Former University of Texas coach pleads guilty in admissions scam

He was paid a $100,000 bribe

By Eric Levenson, CNN
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Michael Center, former men's tennis coach for UT Austin, leaves court on April 24, 2019, in Boston, Massachusetts. Center pleaded guilty in connection with the nationwide college admissions scandal for accepting $100,000 to help the son of a…

(CNN) - The former tennis coach at the University of Texas at Austin who accepted $100,000 in bribes in the college admissions scam pleaded guilty to conspiracy to commit fraud on Wednesday, federal prosecutors said.

According to a criminal affidavit, Michael Center, 54, conspired with Martin Fox and scheme mastermind Rick Singer to designate a college applicant as a tennis player and facilitate his entrance to UT, even though the student did not play tennis competitively.

What we know about the college admissions scam

The student was admitted to the university in 2015 and was even granted a scholarship to pay for his books, the affidavit says. After he was admitted, the student withdrew from the tennis team and renounced his books scholarship.

The father of the student, who is not named, donated more than $600,000 in stock to Singer's fake charity, Key Worldwide Foundation.

An employee of Singer, acting at his direction, purchased a cashier's check for $25,000 payable to Texas Athletics using that money, the documents state. Singer also sent Center a $15,000 check payable to "Texas Athletics Attn: Michael Center," and then flew to Austin, Texas, and gave Center $60,000 in cash, according to the affidavit.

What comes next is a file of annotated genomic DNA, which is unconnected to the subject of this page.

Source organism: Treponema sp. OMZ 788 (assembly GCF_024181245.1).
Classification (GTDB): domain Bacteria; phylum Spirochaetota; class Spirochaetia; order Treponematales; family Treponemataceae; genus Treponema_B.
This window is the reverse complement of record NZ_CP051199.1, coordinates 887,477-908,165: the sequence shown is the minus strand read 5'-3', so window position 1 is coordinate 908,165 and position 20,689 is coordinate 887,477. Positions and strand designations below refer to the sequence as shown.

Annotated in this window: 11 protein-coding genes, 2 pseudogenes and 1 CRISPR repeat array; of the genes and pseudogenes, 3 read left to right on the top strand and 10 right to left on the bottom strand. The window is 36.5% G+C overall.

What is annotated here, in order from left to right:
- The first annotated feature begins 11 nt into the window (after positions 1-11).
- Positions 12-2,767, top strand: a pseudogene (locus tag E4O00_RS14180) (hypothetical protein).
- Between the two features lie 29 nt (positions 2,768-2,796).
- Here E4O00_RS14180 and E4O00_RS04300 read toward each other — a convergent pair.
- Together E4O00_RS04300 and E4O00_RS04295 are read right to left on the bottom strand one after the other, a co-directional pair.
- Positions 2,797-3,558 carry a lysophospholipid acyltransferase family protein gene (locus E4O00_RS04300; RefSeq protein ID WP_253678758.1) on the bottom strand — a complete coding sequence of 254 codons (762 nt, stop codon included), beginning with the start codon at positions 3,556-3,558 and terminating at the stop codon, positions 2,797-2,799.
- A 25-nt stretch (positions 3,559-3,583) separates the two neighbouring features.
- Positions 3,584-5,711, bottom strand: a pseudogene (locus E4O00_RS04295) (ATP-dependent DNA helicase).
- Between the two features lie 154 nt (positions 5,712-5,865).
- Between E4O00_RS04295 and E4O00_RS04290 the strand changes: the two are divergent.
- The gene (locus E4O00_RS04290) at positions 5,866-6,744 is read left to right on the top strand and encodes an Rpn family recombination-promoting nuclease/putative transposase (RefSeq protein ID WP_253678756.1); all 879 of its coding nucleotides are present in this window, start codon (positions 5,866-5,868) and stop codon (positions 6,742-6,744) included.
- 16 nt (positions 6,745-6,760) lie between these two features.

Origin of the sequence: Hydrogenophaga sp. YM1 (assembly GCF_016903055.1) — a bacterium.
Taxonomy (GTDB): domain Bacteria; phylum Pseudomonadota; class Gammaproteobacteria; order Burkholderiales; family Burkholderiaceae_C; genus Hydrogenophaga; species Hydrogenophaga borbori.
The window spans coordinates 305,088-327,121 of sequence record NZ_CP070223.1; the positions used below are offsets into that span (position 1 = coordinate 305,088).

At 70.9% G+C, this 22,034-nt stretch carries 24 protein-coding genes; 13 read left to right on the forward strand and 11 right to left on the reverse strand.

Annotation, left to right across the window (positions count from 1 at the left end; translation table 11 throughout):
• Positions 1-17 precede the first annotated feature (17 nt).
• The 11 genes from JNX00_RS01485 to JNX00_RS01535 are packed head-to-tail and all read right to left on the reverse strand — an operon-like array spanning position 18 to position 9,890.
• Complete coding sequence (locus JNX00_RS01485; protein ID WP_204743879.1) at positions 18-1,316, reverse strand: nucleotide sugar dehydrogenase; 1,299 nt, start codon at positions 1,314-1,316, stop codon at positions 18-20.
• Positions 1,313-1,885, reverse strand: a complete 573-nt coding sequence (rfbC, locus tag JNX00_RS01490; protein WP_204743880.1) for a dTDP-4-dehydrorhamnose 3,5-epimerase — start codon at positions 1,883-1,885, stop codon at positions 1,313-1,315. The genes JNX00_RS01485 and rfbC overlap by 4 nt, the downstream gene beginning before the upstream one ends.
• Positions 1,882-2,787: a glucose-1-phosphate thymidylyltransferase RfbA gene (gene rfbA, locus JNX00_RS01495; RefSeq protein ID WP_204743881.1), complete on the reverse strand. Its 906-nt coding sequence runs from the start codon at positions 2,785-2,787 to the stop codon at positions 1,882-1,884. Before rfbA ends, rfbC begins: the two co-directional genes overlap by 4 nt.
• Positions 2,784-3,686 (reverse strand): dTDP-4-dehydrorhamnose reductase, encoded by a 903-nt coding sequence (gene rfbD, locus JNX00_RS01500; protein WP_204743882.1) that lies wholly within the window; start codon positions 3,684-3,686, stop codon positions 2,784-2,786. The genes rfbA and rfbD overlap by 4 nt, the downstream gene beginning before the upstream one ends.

"Michael Center is a very good man who made a very serious mistake," his attorney, John Cunha, said. "He has provided help, assistance and mentored countless people over the course of his career. He's a very good family man. He's given a lot to his players, to the university, and to his community. At this point, he wants to express his sorrow and try to make things right."

Singer has pleaded guilty to charges of racketeering, money laundering conspiracy, conspiracy to defraud the US and obstruction of justice.

Fox, the president of a private tennis academy in Houston, is accused of introducing Singer to Center and accepting $100,000 for assisting with the bribe transaction. He has pleaded not guilty to conspiracy to commit racketeering.

Center is the fourth college coach to plead guilty in the sprawling federal criminal case. Yale women's soccer coach Rudolph Meredith, Stanford sailing coach John Vandemoer and University of Southern California assistant women's soccer coach Laura Janke have also pleaded guilty.

Center was fired as UT's men's tennis coach after he was charged in the case last month.

"We take the criminal allegations against Michael Center very seriously and, as of today, he has been terminated as a UT employee," the university's president Gregory L. Fenves said in a statement.

In exchange for the guilty plea, prosecutors agreed to recommend a prison sentence at the low end of the federal sentencing guidelines, according to court documents.

CNN's Erica Hill contributed to this report.

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